Hello from Jarcevo in far western Russia! It's been an enormous week since the last entry & in many ways possibly the toughest I've had. There were times when I was within an inch of yelling up to heaven, "C'mon! A little help please!" but time after time found myself instead taking a few deap breathes, peering out through watery eyes & saying softly, "I trust you Lord." I left Moscow well before dawn & walked out under the gaze of hundreds of years of history. The city is alive. Dazling lights lit up every street block & the mix of history & modern life was like no othr city I've ever seen. I made one wrong turn but made my way out onto the open freeway (the M1) with a skip in my step & a tune on my lips. By mid afternoon that skip had turned into a limp & the tune was more of hum. The time off over Christmas & then the siberian crossing had sapped more fitness from me than I'd accounted for & my body was beginning to pack it in. There was no snow within Moscow at all so the going was pretty good. Even so, my left archilles tendon became strained & my right knee began to ache. I was a hobbling mess by the end of the 1st day & wondering what on earth I was supposed to do with the rest of the journey. I eventually found a small motel to stay the night at & they gave me my sheets & sent me off to my room. I could hardly move so even making my bed was a chore (actually it is when I can move freely anyway). I think my body had began to go into shock from the 49km I'd pushed through because my temperature was going up & down & I felt horrible. To my dismay, there was no hot water left in the motel so my shower lasted about 2.5seconds. I then threw my socks & undies in the sink to do my nightly washing but when I turned the tap on out spewed the foulest orange/brown water that immediately stained everything it touched. Now, I don't particularly wish to disclose the colour of my underwear (they're white) but the orange/brown stains weren't a good combination. "Oh that's just brilliant" I thought. There's was nothing more I could do so I just went to bed. The next day I walked 22km to a small town where the Germans had been haulted by inclement weather in WWII as they tried to take Russia. A lot of the remnants of war where still in sight & I was told that the young soldiers training in the area still find rifles, bombs & clothing out in the forest. There was a small church there as well but the reception there was as warm as the weather. The priest couldn't have cared less & simply walked away form me without any acknowledement. I limped off to find a motel & after a few wrong directions form locals & lovely lady by the name of Victoria offered to show me to the door of a hotel. It was a short bus ride & then a 10min walk so I wouldn't have found it without her help. She asked a for a room on my behalf but the receptionist simply yelled through a small window, "We're full!" & slammed the window door shut. I couldn't believe the rudeness but Victoria didn't seem to bat and eye lid. She just keept talking & eventually the lady on the other side yelled something back which was apparently the address of another place I could stay at. As we walked away, Victoria commented that she & her husband holidayed in Spain & that the hotels were a lot more friendly there. I added that any country in the world is more friendly than 'that'. The next motel was also full but a young soldier there pointed me to a 3rd place so I hobbled off once again. I found a room there but my leg had become so bad that one knee seized up almost completly. I could only bend it about 5degrees before it locked. I still had to find dinner so I used my walking pole as a walking stick & with an old-man 'swing-of-the-stiff-leg' hobble ventured out once again. The next day as I left the infamous war town, the weather, once again, turned inclement. The snow was flying in sideways & the roads were covered. With a strained archilles & a seized knee trying to walk through snow was, to say the least, difficult. Around 3hrs into the day I had that sinking feeling that I'd left something behind. It was my socks & undies - they were hanging up on the hot water pipe drying. And wouldn't you know it, it was my brand new pair of socks & NOT the stained undies. It was too far to go back so I had to get used to the idea of now having only 2 pairs of socks & one & half sets of underwear. By nightfall I was still some way off my destination as my pace was, well, let's say a little old lady with a hunch managed to overtake me at one point; it was slow. The town's folk in Mozajsk were more friendly than the last place & whisked me off to a motel. In the process though I realised that for some reason I was only wearing one glove & the other one was no wear to be seen! I'd taken it off to grab something out of my bag & I guess the glove is where I put it down. I carry 3 pairs of gloves because of the extreme temperatures so I can get by without that pair but they were favorite. I still haven't thrown the other glove out yet. Anyone need one glove? Michael Jackson only wears one, maybe we can do a deal? I didn't have enough money for the room at the motel so I had to duck across the srteet to an ATM. As I was returning I jumped up off the street into the snow but misjudged how much snow there actually was & badly strained the other Archilles tendon! The pain was agonising & I was left standing on one leg on the side. I contorted my face in ever colourful manner but managed to keep my mouth shut. The pain eventually subsided & I double-limped back up to my room & collapsed on my bed. The next day was a slow, 'not much to write about' day. Long & slow with both ankles struggling in the snow & now both knees struggling to warm up & enjoy full movement. I had a strong sense at that time to call home & let my family know I was ok (or so I thought) but I couldn't find a phone or internet so it had to wait. After nearly a week on the road I still hadn't been invited to step foot inside someones home but a truck driver from Belarus called me up into his cab as I walked past & invited me to share lunch with him. His name was Vitali & he was a gem of a bloke. He lives in Brest in western Belarus & has invited me to come & have dinner with him & his family as I pass through in few weeks time. His Volvo truck made for a comfortable lunch stop. A few days later I stayed in a town called Gargarin & I was shown to a motel by a beautiful girl called Julia. She spoke English well & chatted the whole way there. At the motel the receptionist couldn't fill out the appropriate government forms because it made no allowence for non-Russian customers. Hence, Julia offered her details & so for one night, I was officially 'Julia.' You'll be pleased to know that I've reverted back to Sam again. The next morning I stopped into a pertol station to pick up my day's supply of food (it's really difficult here to find healthy food for the road - muslie bars & fresh fruit are non-existant) & then hit the road. After a few hours of walking & some time of prayer I reached for something to eat & was absolutly livered to discover that I had left all my food sitting on the counter at the petrol station! It was too much. I forget things every now & then but all of this one after the other was beating me into a pulp. I was hungry, I was annoyed, I was sore & I was tired. I sarcastically noted to myself, "If at first you don't succeed, don't get too hung up about it because you're probably going to stuff again pretty soon!" But the sarcasm soon gave way to reality & I found myself thinking more along the lines of, "If at first you don't succeed remember that it's got not nothing to do with success." I kept trying to find internet access or a telephone to call home but nothing was ever open or working so I had to push on. On Thursday I had the worst case scenario pop up. I was walking slower & slower & hence finishing my days later & beginning the next day later & so it began to snow-ball. Thursday saw me walking to a town where there was no gaurentee of any accomodation & as it was, I arrived at 10pm to nothing more than a service station. There was no where to pitch my tent (a foot of snow everywhere), the buses had stopped running & non of the locals, as friendly as they actually were, where offering me a place to bunk down for the night. Instead I had to walk on towards Safonovo, a 72km walk from my starting point. My left knee had seized up again so I had to make a pit stop in the snow & very gingerly kneel down to apply some cool pain relief. While down there I took the oppurtunity to ask God for some help, but ultimately for his will to be down. I was very thankful that within a few mintues of starting up again my knee un-seized & I was able to pick the pace up. I arrived at Safonovo at a staggering 4:15am. I was given a very cheap room & fell into bed around 4:30am. Just to add to my frustration though, my body was in so much pain that I couldn't sleep. My feet felt as though there was nothing but open flesh (they were atually all in tact) & my hips felt like I had nails being driven into them. By 10am I still hadn't been able to sleep so I got up, had a shower & some breakfast, pulled my boots on & walked into town to find internet or a phone. Once again though, nothing. I walked to the other side of town, checked into a motel & this time slept for about 12hours straight. Last night, after a short 22km walk, I arrived in Jarcevo. I could see a church spire through some pine trees a good kilometre or two off the highway so I wandered down through the forest & eventually found it. I was so happy to at last be welcomed into a home. The priest here, Father Vasil & his family welcomed me with open arms & fed me more in 12hrs than I think I've had for teh whole week. I attended night prayers with them last night & then Sunday Mass this morning & have enjoyed their company. Last night though I was finally able to contact home via email but as I logged into my hotmail account I was met with a progression of emails detailing the health of my nan (mumma), her deteriation & then finally, one asking me to call home immediately because she had passed away. Mumma was buried yesterday & I was able to speak to my family this morning. This week has, for many reasons, most certainly been the longest yard of this jounrey so far. My body is healing slowly & I feel physically better today than of any day since leaving Moscow. The prayer continues & the invitation to join in praying for unity is ceaseless. I hope to be writing about all the pretty flowers & butterflies that I encoutner in next weeks blog & perhaps the bucket of bleach I was able to plunge my undies into. Until then though, may His will be done! God bless, Sam.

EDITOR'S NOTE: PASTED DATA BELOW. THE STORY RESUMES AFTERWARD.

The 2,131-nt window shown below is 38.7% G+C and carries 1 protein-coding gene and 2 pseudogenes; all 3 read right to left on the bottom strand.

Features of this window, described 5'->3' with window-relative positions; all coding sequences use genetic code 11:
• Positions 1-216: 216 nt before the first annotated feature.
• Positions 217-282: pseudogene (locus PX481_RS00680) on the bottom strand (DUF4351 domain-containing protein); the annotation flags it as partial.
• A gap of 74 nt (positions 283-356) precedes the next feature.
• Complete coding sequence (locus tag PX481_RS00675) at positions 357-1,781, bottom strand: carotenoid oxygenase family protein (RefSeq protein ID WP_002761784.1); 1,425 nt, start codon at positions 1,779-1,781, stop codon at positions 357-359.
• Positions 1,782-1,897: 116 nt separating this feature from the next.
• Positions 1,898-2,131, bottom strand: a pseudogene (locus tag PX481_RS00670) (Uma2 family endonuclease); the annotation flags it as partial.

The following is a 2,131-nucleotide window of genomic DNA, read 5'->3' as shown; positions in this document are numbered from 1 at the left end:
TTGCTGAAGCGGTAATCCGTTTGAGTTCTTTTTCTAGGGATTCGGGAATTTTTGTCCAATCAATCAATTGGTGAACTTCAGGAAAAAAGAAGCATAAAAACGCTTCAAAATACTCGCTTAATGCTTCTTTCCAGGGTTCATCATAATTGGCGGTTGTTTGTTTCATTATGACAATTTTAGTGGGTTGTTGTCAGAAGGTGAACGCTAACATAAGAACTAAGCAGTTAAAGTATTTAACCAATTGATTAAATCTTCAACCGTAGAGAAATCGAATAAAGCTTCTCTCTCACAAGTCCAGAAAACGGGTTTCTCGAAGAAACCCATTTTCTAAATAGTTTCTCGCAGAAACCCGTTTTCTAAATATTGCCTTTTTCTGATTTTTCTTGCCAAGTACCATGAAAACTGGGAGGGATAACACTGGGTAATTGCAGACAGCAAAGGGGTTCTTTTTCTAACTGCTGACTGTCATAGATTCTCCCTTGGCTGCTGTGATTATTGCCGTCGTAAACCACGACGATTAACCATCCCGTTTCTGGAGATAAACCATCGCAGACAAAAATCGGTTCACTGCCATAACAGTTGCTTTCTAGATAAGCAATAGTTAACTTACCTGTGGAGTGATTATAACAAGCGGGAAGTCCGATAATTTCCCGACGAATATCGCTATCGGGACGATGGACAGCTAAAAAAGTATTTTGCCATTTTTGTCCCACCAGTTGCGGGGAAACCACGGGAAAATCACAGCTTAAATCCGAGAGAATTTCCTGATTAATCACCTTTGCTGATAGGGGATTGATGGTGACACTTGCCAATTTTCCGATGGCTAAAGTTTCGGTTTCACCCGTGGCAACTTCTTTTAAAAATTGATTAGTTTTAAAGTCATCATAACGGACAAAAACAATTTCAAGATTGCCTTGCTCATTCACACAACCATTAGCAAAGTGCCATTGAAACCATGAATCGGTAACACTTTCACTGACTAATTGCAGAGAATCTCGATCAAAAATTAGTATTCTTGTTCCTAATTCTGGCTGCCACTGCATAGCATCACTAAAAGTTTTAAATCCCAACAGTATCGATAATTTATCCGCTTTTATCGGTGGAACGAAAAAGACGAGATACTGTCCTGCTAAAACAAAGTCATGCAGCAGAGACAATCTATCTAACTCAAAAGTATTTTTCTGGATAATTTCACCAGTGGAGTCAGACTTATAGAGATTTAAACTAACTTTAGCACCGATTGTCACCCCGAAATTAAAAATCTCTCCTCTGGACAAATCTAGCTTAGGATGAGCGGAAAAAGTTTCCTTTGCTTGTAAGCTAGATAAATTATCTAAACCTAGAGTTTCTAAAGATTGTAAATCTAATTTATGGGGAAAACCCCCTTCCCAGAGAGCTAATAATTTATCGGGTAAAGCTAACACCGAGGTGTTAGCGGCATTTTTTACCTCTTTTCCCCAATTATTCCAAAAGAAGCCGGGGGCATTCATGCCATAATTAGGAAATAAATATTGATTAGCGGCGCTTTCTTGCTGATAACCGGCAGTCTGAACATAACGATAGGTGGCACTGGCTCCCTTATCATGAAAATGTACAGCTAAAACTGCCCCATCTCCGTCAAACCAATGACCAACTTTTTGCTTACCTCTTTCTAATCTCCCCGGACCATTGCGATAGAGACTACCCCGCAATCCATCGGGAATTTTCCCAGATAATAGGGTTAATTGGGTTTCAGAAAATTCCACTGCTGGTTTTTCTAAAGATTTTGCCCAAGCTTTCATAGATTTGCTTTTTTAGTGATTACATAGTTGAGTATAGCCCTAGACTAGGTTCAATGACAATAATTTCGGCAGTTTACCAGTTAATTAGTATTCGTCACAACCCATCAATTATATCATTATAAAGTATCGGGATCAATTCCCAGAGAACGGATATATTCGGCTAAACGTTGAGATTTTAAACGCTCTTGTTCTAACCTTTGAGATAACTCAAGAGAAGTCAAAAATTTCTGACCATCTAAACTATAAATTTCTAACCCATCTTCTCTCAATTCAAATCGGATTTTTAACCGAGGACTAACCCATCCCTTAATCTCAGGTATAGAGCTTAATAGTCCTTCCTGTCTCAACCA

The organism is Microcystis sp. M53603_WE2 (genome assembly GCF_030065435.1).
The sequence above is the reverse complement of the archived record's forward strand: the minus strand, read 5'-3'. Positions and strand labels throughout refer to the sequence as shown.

"We always carry around in our body the death of Jesus, so that the life of Jesus may also be revealed in our body." 2Cor 4:10